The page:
Project in 1987.
By 1985, the ALV had demonstrated self-driving speeds on
two lane roads of 31 kilometres per hour (19 mph) with
obstacle avoidance added in 1986 and off-road driving in day
and nighttime conditions by 1987. A major milestone was
achieved in 1995, with CMU's NavLab 5 completing the first
autonomous coast-to-coast drive of the United States. Of the
2,849 miles between Pittsburgh, PA and San Diego, CA, 2,797
miles were autonomous (98.2%), completed with an average
speed of 63.8 miles per hour (102.3 km/h) [7].
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Impact Factor value: 7.34
There are different systems that help the self-driving car
control the car. Systems that currently need improvement
include the car navigation system, the location system, the
electronic map, the map matching, the global path planning,
the environment perception, the laser perception, the radar
perception, the visual perception, the vehicle control, the
perception of vehicle speed and direction, the vehicle control
The challenge for driverless car designers is to produce
control systems capable of analyzing sensory data in order to
provide accurate detection of other vehicles and the road
ahead. Modern self-driving cars generally use Bayesian
simultaneous localization and mapping (SLAM) algorithms,
which fuse data from multiple sensors and an off-line map
into current location estimates and map updates [8]. Waymo
has developed a variant of SLAM with detection and tracking
of other moving objects (DATMO), which also handles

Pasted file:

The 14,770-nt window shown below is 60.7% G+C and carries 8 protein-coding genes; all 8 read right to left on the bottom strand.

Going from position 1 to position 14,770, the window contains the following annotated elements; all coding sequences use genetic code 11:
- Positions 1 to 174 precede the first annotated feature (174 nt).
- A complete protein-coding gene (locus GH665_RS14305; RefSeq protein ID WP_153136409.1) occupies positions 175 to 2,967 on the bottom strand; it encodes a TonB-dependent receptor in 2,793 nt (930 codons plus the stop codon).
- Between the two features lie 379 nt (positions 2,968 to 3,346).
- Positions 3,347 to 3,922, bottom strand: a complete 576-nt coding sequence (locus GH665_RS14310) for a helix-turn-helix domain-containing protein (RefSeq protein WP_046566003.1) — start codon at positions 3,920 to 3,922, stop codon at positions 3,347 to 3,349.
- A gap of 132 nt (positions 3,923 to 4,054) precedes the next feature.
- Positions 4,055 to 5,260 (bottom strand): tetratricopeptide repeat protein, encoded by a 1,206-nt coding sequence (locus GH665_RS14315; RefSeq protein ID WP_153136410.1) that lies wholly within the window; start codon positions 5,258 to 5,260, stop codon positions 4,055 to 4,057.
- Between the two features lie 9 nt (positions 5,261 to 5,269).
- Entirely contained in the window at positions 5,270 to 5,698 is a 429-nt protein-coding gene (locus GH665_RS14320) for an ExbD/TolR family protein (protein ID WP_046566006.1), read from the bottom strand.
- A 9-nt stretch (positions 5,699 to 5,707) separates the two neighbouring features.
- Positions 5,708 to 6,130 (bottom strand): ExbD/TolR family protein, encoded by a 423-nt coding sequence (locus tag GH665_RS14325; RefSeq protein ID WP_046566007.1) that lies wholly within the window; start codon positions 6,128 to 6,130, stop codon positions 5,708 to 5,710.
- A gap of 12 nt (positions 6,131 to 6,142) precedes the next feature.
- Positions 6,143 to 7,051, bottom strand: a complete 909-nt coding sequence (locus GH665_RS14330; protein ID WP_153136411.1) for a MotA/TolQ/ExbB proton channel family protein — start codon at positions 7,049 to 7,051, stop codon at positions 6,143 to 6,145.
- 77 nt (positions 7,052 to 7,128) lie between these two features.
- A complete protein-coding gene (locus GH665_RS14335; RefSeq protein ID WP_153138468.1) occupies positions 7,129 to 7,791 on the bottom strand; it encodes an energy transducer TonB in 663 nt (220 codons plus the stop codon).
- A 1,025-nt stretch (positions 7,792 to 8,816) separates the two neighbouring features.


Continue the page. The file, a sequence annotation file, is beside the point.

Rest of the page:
obstacles such as cars and pedestrians. Simpler systems may
use roadside real-time locating system (RTLS) technologies
to aid localization. Typical sensors include lidar, stereo
vision, GPS and IMU. Control systems on automated cars may
use Sensor Fusion, which is an approach that integrates
information from a variety of sensors on the car to produce a
more consistent, accurate, and useful view of the
Researchers at their computer Science and Artificial
Intelligence Laboratory (CSAIL) have developed a new
system, called Map Lite, which allows self-driving cars to
drive on roads that they have never been on before, without
using 3D maps. The system combines the GPS position of the
vehicle, a "sparse topological map" such as OpenStreetMap,
and a series of sensors that observe the road conditions.
Heavy rainfall, hail, or snow could impede the car sensors.
The testing of vehicles with varying degrees of automation
can be carried out either physically, in a closed environment
or, where permitted, on public roads (typically requiring a